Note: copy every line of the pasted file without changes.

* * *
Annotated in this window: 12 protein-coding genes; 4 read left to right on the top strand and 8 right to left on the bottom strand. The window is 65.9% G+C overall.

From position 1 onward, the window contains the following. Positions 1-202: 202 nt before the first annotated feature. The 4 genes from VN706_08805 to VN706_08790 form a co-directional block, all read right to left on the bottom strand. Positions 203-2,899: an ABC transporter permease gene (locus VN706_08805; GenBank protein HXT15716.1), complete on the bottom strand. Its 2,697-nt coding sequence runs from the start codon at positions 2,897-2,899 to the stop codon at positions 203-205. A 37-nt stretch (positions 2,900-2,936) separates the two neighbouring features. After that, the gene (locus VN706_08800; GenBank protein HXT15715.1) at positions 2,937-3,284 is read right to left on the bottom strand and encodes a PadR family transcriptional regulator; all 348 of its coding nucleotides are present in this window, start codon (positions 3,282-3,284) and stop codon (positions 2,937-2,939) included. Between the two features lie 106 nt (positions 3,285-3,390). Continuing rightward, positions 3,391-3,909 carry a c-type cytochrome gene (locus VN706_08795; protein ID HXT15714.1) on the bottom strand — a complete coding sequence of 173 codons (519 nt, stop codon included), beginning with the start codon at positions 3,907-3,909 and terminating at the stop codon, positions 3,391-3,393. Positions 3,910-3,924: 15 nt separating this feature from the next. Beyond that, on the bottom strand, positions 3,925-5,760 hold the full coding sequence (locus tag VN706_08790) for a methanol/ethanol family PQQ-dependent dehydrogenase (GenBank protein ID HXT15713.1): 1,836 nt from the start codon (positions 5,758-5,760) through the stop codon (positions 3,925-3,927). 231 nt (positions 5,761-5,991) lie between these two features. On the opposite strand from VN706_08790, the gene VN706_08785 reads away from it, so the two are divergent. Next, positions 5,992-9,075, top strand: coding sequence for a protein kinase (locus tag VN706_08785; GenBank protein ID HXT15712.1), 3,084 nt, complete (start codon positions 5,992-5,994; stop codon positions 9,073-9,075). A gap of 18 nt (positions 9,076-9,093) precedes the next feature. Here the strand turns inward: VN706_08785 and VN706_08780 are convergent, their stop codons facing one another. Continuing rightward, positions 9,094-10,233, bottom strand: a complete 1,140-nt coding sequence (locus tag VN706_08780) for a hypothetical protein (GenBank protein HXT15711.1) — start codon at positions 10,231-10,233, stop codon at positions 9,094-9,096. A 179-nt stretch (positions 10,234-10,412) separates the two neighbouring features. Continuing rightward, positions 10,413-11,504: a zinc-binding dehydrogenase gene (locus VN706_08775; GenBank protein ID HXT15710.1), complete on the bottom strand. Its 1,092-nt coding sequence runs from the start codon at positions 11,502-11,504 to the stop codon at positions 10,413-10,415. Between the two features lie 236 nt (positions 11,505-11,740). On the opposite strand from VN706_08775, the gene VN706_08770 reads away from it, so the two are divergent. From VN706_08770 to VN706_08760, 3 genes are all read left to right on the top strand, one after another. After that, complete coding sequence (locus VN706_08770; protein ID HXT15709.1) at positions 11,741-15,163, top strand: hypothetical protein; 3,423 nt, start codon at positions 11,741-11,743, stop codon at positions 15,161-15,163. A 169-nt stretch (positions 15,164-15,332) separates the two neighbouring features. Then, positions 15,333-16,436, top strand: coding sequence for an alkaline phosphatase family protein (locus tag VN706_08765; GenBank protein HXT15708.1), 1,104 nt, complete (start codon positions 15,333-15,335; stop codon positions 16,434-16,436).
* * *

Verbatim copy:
Annotated in this window: 12 protein-coding genes; 4 read left to right on the top strand and 8 right to left on the bottom strand. The window is 65.9% G+C overall.

From position 1 onward, the window contains the following. Positions 1-202: 202 nt before the first annotated feature. The 4 genes from VN706_08805 to VN706_08790 form a co-directional block, all read right to left on the bottom strand. Positions 203-2,899: an ABC transporter permease gene (locus VN706_08805; GenBank protein HXT15716.1), complete on the bottom strand. Its 2,697-nt coding sequence runs from the start codon at positions 2,897-2,899 to the stop codon at positions 203-205. A 37-nt stretch (positions 2,900-2,936) separates the two neighbouring features. After that, the gene (locus VN706_08800; GenBank protein HXT15715.1) at positions 2,937-3,284 is read right to left on the bottom strand and encodes a PadR family transcriptional regulator; all 348 of its coding nucleotides are present in this window, start codon (positions 3,282-3,284) and stop codon (positions 2,937-2,939) included. Between the two features lie 106 nt (positions 3,285-3,390). Continuing rightward, positions 3,391-3,909 carry a c-type cytochrome gene (locus VN706_08795; protein ID HXT15714.1) on the bottom strand — a complete coding sequence of 173 codons (519 nt, stop codon included), beginning with the start codon at positions 3,907-3,909 and terminating at the stop codon, positions 3,391-3,393. Positions 3,910-3,924: 15 nt separating this feature from the next. Beyond that, on the bottom strand, positions 3,925-5,760 hold the full coding sequence (locus tag VN706_08790) for a methanol/ethanol family PQQ-dependent dehydrogenase (GenBank protein ID HXT15713.1): 1,836 nt from the start codon (positions 5,758-5,760) through the stop codon (positions 3,925-3,927). 231 nt (positions 5,761-5,991) lie between these two features. On the opposite strand from VN706_08790, the gene VN706_08785 reads away from it, so the two are divergent. Next, positions 5,992-9,075, top strand: coding sequence for a protein kinase (locus tag VN706_08785; GenBank protein ID HXT15712.1), 3,084 nt, complete (start codon positions 5,992-5,994; stop codon positions 9,073-9,075). A gap of 18 nt (positions 9,076-9,093) precedes the next feature. Here the strand turns inward: VN706_08785 and VN706_08780 are convergent, their stop codons facing one another. Continuing rightward, positions 9,094-10,233, bottom strand: a complete 1,140-nt coding sequence (locus tag VN706_08780) for a hypothetical protein (GenBank protein HXT15711.1) — start codon at positions 10,231-10,233, stop codon at positions 9,094-9,096. A 179-nt stretch (positions 10,234-10,412) separates the two neighbouring features. Continuing rightward, positions 10,413-11,504: a zinc-binding dehydrogenase gene (locus VN706_08775; GenBank protein ID HXT15710.1), complete on the bottom strand. Its 1,092-nt coding sequence runs from the start codon at positions 11,502-11,504 to the stop codon at positions 10,413-10,415. Between the two features lie 236 nt (positions 11,505-11,740). On the opposite strand from VN706_08775, the gene VN706_08770 reads away from it, so the two are divergent. From VN706_08770 to VN706_08760, 3 genes are all read left to right on the top strand, one after another. After that, complete coding sequence (locus VN706_08770; protein ID HXT15709.1) at positions 11,741-15,163, top strand: hypothetical protein; 3,423 nt, start codon at positions 11,741-11,743, stop codon at positions 15,161-15,163. A 169-nt stretch (positions 15,164-15,332) separates the two neighbouring features. Then, positions 15,333-16,436, top strand: coding sequence for an alkaline phosphatase family protein (locus tag VN706_08765; GenBank protein HXT15708.1), 1,104 nt, complete (start codon positions 15,333-15,335; stop codon positions 16,434-16,436).